Buenos Aires is currently playing host to the eighth Global Forum of Critical Thinking (CLACSO), and Monday November 19 saw ex-presidents Cristina Kirchner and Dilma Rousseff give speeches on the state of politics in their respective countries, Argentina and Brazil.
The CLACSO Conference has been hailed by some as a counter-summit to the G20 meeting, which will be held in the Argentine capital at the end of the month. However, after walking on stage to a wave of applause and chants, Kirchner dispelled this theory, stating that the conference served as an opportunity to express a variety of different opinions.
READ MORE: Patricia Bullrich on preparations for the G20: “We recommend that you leave Buenos Aires.”
“We, as a progressive space, should get used to not presenting ourselves as against,” Kirchner explained. “But rather as a political and social space that surpasses the categories of left and right, to move definitively into a new category of thinking, that of the people.”
Since the election of Jair Bolsonaro, the ultra right-wing president-to-be of Brazil, the question of democracy in Latin America as a whole has come to the forefront. Historically the continent has fluctuated from far-right military governments to revolution-tinged leftist ones, and recent elections hint that the pendulum could be swinging back again.
Added to a continent-wide growth in disassociation with the world of economics and politics, citizen support of democracy is at a low point, resulting in a fall in the quality of the democracy. El Pais affirmed that across Latin America, only 5% of the continent’s population believe they live in a full democracy, and that society is moving away from a blind support of old ideologies (left and right) to focus on pragmatic policies that will actually benefit citizens.
Kirchner supported this idea of moving away from the black-and-white political world of left and right.
“Thinking like that only serves to divide and to be useful for neoliberalism,” she said. “We need to get rid of this way of thinking about the left and the right to conceive and coin a new category.”
Neoliberalism strikes fear into the heart of many a Latin American. In the 90’s Argentina, Brazil, Peru and Venezuela adopted the neoliberal “Washington Consensus,” a formula created by the World Bank. However, although it had shown some positive results in countries such as the US and Europe, it didn’t sit so well within Latin America, whose economies deflated as fast as poverty and unemployment skyrocketed.
The Argentine ex-president, who is currently under investigation for a plethora of alleged corruption charges, said in her speech that current president Mauricio Macri was voted in by promising a government and policies that he never fulfilled.
“What do you do when an elected government comes to power but does exactly the opposite of what they said they would do in their campaigns?” she asked. She added that the situation with Brazil was different, as unlike Macri, Bolsonaro was never afraid of voicing his often-controversial policies.
“What happened in Brazil is different, where it was explicit and they signed a social contract,” she said “Neoliberalism has meant that people can’t adequately identify what works well in government or in governmental policies. Here [in Argentina] we didn’t have the Brazilian phenomenon, even if we might have someone who just doesn’t have the lack of inhibition that Bolsonaro has to explain his ideas.”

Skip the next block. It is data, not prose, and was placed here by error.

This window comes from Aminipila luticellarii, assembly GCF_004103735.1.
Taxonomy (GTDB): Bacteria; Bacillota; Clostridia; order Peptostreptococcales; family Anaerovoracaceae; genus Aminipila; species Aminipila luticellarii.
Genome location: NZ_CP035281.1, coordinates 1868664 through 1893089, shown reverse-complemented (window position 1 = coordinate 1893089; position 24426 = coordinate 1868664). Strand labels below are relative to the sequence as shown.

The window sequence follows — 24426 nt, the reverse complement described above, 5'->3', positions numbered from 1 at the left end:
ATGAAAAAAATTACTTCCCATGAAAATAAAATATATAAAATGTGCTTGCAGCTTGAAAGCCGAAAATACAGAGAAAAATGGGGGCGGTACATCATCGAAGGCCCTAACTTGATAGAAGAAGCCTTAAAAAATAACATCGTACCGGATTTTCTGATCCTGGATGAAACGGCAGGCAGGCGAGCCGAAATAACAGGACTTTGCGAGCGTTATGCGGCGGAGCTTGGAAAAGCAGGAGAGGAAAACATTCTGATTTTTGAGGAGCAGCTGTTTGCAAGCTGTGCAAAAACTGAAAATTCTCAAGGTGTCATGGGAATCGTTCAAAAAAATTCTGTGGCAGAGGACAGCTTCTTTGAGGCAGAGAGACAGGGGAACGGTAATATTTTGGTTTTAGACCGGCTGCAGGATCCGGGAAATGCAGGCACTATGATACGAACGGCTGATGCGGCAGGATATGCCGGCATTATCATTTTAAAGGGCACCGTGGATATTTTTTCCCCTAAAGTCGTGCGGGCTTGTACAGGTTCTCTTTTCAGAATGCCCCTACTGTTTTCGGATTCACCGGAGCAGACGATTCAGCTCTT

Kirchner didn’t miss the opportunity to criticise Macri’s current administration, listing the rising interest rates, the currency crisis, the fall in industrial production, inflation and poverty.
“We don’t need to talk about percentages,” she said.
Rousseff, Brazil’s ex-president, was impeached in 2016 accused of corruption charges and manipulating the federal budget. However, she explained in her speech that her impeachment was in fact a military coup with the objective to re-enter Brazil into a neoliberal structure, and that after the election of Bolsonaro, her country was “going down a tragic path.”
“[There is the risk] of leaving democracy to enter a neofascist type of neoliberalism,” she said, adding that the only way to combat the movements of the right in Latin America is through anti-neoliberalist and anti-fascist fronts.
In the run-up to Brazil’s presidential elections, Lula da Silva, ex-president of the Workers’ Party (PT), was banned from running as president as he was in prison serving a 12-year sentence for corruption. Before his candidacy was disallowed however, he was the clear front runner, and Fernando Haddad, who stood in his place, was unable to garner the same support as the charismatic left-leaning leader.
Rousseff stated that “it was unimaginable that in Brazil an extreme-right leader would win an election,” but that “banning Lula mobilised a candidacy [Bolsonaro’s] which supports the emergence of something that is latent in Brazilian society, which is the extreme right.”
She added that the extreme right, led by Bolsonaro “made it clear that they want to destroy us, but not just the PT but all the victories of social and workers’ movements in Brazil.”
El Destape reported that Rousseff was met on stage with applause and cries of “Lula Libre!” (Free Lula), the slogan that followed the PT’s attempts to have Lula run as a presidential candidate.
Today, Tuesday November 20, Brazilian presidential runner-up Haddad will also give a speech at the conference. The event ends on the November 23 and is taking place in the Ferrocarril Oeste area of the city. Attendance is expected to be high, as around 50,000 people have signed up for the event.